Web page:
Thursday, May 12, 2011

When Penticton council narrowly approved the purchase of eight new former-Olympic buses last year, one of the concerns raised was that the city’s buses often run well-under capacity, necessitating huge civic subsidies for most trips.

Last week, the city got a chance to look at a new smaller, more efficient bus that may fit well in the municipality’s transit system.

The Vicinity community bus was in town as part of a larger tour the prototype is on throughout the province.

At 27.5 feet long, holding 23 seated passengers and another 16 standing ones, the Vicinity is about half the size of a typical 40-seat bus. The bus can also accommodate two wheelchairs at a time, with the ability to lower itself to the curb to allow people to roll on board.

BC Transit tested the Vicinity in Squamish during the 2010 Olympic and Paralympic Winter Games, and more recently in Quesnel and the Cowichan Valley in a variety of climates and terrains.

According to the corporation, the results showed substantial long-term savings in fuel and maintenance costs as well as overall longer service life due to its more durable frame, compared to other smaller buses in its class.  At under $280,000 per bus, the Vicinity is also about half the price of a larger 40-seat bus.

“The Vicinity has all the attributes of a larger conventional bus but its compact size makes it more versatile to better serve various neighbourhoods and communities,” concluded BC Transit president Manuel Achadinha.

After taking a look at the Vicinity, Penticton Mayor Dan Ashton said he thinks the bus could be a good fit for the municipality.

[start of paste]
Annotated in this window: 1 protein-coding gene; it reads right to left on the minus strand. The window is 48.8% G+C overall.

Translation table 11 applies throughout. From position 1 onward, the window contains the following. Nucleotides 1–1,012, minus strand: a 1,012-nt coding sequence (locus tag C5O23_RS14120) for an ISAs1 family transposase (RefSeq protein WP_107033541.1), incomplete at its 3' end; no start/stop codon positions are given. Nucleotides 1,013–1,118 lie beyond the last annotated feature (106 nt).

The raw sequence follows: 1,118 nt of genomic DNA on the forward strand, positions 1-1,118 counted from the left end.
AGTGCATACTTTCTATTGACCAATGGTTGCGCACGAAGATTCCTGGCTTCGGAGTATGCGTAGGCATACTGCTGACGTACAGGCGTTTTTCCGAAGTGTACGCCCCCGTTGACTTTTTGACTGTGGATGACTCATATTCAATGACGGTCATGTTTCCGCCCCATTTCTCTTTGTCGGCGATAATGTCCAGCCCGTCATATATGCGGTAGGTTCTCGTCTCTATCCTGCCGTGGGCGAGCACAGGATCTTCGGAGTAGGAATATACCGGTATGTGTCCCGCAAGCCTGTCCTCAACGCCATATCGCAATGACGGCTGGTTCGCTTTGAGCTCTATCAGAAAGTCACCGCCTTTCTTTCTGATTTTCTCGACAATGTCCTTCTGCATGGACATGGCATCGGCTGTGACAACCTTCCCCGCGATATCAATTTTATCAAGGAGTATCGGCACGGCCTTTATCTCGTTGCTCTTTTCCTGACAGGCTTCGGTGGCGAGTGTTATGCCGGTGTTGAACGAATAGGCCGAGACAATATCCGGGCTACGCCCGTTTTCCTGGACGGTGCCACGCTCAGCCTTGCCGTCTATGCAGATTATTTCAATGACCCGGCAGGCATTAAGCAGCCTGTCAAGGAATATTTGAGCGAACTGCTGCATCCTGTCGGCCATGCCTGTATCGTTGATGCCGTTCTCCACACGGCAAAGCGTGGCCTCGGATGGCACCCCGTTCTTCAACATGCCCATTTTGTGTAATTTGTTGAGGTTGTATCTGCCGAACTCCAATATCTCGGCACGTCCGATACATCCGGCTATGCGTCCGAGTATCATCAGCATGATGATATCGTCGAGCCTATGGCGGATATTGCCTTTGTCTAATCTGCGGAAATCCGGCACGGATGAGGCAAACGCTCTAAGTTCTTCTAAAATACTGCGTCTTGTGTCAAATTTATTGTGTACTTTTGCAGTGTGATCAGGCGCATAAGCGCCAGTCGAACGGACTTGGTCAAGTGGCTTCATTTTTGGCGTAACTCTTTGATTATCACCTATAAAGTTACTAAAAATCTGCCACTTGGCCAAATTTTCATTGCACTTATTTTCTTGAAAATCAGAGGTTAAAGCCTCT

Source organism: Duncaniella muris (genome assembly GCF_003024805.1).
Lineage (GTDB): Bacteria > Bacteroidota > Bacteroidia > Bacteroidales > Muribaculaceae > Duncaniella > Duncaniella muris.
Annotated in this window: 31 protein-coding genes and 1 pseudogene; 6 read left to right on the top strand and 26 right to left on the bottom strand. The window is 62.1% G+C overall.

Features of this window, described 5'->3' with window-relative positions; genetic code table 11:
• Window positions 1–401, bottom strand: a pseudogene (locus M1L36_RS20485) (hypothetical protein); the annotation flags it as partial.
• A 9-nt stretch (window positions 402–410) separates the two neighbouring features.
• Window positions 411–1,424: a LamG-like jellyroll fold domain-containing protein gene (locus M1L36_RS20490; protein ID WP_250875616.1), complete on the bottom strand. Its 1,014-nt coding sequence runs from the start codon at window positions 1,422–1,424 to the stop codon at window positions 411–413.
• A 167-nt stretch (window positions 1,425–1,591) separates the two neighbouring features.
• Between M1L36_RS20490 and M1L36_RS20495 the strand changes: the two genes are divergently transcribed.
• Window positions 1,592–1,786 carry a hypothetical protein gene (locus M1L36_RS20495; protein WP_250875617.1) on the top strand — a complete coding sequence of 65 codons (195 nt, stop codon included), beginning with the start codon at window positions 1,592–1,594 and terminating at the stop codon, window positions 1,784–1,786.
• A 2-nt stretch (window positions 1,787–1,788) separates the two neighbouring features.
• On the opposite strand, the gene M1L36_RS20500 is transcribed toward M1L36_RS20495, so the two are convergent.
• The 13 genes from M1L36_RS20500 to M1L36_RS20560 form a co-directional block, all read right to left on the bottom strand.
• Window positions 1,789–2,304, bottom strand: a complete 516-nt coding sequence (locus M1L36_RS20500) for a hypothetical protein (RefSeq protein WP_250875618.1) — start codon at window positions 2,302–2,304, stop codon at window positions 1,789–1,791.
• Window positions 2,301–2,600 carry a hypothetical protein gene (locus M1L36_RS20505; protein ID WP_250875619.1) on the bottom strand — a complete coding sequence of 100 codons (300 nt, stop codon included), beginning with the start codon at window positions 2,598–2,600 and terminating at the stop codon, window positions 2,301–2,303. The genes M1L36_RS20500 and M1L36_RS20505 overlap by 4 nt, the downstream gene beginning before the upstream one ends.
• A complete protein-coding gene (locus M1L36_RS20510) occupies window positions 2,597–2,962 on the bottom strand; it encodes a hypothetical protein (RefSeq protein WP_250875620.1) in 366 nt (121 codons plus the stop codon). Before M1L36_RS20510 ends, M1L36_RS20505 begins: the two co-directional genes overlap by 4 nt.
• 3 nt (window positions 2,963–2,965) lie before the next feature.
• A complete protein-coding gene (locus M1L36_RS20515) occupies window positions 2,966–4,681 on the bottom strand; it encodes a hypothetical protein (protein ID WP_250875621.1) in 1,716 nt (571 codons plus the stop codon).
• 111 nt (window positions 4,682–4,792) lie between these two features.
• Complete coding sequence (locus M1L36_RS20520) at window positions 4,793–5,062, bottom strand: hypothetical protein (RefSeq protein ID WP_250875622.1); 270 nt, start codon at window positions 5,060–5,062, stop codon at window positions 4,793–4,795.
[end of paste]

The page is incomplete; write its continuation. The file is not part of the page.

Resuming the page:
“The bus would be good for us because of their small size for getting around,” said Ashton.

“They are substantially more fuel-efficient. So there is quite a lot of fuel cost savings there we could benefit from.”

Noting that Penticton and its surrounding area contains many rural roads, Ashton said he also liked the sturdy quality of the Vicinity.

“BC Transit has never had a bus that would meet our criteria,” he said. “These buses are designed for the rigmaroles and wear and tear and everything else.”

According to Achadinha, BC Transit has ordered 15 Vicinity buses to be used throughout the province on a trial basis to determine whether more should be purchased.

Ashton said he asked Transit if Penticton could be one of the communities which gets to test one of the buses.

“They said there would be big demand for it but that they would take it under consideration,” Ashton reported. “There is a lot of different routes that we have in Penticton so hopefully we will get an opportunity to have one of those buses and try it out.”